GK: The angel of death? I didn’t do any of the casting. Bob Altman handled that entirely. I was the writer, and he told me who he wanted to get and I tried to write the script in that direction. I had to do this under great pressure, because he was a very, very sick man. Everything was on an accelerated pace. I did a lot of changes during the shooting, which was done in five weeks. Virginia Madsen played the angel of death, and Mr. Altman was very dubious about the character when I first put her into the script. But when he got Virginia Madsen — this classic blonde beauty — he really started to get intrigued. He worked so hard on lighting her in the right way. And he wanted me to write a scene at the end in which she appears to all the main characters, and we don’t know which one of them she’s going to summon. He really got into her — I don’t think he’d done a supernatural character before — and it was fun, because he was a really cool guy.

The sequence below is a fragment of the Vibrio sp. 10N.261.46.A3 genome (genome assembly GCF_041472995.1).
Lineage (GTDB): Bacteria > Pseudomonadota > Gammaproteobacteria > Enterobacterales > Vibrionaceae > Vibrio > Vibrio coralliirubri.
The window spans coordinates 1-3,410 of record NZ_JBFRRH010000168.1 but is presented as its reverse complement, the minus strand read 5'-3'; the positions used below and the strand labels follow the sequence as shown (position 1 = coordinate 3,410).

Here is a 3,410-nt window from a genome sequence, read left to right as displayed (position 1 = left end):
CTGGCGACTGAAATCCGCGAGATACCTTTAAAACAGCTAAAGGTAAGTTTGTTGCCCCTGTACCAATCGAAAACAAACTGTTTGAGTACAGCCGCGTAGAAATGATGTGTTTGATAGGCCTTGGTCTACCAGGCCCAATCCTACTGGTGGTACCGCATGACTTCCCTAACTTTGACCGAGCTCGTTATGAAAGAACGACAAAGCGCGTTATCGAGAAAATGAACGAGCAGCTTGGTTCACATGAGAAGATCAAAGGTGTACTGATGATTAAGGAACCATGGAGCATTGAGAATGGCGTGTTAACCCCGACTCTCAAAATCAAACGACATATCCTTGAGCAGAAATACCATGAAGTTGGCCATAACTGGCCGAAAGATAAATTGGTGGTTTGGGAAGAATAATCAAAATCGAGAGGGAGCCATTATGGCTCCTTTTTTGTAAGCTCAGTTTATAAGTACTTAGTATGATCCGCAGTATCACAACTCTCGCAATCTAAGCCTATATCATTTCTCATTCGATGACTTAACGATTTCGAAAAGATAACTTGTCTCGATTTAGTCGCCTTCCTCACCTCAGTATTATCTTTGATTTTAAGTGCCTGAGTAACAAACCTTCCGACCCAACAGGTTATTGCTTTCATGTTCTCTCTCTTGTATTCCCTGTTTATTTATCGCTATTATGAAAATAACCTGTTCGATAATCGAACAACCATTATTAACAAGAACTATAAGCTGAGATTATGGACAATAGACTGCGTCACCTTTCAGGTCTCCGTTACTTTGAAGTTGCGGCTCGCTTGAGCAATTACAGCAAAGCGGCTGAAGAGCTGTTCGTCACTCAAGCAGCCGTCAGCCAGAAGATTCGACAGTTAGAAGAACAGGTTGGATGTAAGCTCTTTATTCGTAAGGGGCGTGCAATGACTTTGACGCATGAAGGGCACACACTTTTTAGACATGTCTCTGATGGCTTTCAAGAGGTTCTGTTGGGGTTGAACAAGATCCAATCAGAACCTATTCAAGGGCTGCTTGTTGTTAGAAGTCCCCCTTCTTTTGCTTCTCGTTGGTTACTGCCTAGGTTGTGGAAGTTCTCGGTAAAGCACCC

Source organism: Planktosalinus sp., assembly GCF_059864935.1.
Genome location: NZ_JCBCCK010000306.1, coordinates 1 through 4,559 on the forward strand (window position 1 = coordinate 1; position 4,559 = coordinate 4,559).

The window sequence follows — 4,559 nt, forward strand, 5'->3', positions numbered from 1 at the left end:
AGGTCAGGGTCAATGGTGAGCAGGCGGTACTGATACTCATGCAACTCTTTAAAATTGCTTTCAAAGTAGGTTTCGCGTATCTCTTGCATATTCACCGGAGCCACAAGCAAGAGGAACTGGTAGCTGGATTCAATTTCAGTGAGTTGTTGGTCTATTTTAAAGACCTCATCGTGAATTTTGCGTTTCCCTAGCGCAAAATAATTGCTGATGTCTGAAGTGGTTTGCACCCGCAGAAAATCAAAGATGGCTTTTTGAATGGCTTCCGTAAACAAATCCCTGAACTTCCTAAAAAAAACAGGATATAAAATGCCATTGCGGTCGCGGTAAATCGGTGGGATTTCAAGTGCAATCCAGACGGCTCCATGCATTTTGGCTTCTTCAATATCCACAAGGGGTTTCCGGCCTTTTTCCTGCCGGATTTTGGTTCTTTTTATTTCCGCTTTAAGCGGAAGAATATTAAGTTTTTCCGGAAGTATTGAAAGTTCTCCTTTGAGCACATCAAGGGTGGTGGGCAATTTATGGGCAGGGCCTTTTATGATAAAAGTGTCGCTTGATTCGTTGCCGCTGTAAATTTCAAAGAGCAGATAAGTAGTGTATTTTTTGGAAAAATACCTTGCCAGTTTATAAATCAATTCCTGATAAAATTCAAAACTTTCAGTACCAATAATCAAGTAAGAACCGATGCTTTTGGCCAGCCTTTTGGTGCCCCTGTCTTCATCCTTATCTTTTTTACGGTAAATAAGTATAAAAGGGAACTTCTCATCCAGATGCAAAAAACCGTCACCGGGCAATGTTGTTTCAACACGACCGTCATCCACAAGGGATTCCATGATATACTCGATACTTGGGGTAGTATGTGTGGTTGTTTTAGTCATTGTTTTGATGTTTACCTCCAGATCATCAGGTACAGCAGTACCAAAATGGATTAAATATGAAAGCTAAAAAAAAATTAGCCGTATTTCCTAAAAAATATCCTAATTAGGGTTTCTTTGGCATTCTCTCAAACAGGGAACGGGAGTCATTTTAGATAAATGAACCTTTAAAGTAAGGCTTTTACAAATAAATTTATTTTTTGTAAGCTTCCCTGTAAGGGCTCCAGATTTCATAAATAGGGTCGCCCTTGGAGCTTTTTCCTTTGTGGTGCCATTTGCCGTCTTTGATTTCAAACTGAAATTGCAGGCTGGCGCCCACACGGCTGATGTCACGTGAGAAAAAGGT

ML: Not to dwell on the morbid, but I’ve got this old book of pieces from Vanity Fair in the ’20s and ’30s. They got a group of artists to write their own epitaphs. Dorothy Parker’s is “Excuse my dust,” and George S. Kaufman’s is “Over my dead body!” Any thoughts on what you’d have for yours?
GK: I would use the epitaph I saw on tombstones in Denmark. They were tombstones of a certain period, I think, but even some fairly recent ones had it. They said, in Danish, “Tak for alt,” meaning, “Thanks for everything.” I really liked it, and there’s something very Danish about it. “Thanks for everything.”
ML: I’m hitting middle age and starting to get cranky about the state of the world. So I wanted to ask you who have done more and seen more than I have: what gives you hope when you look around?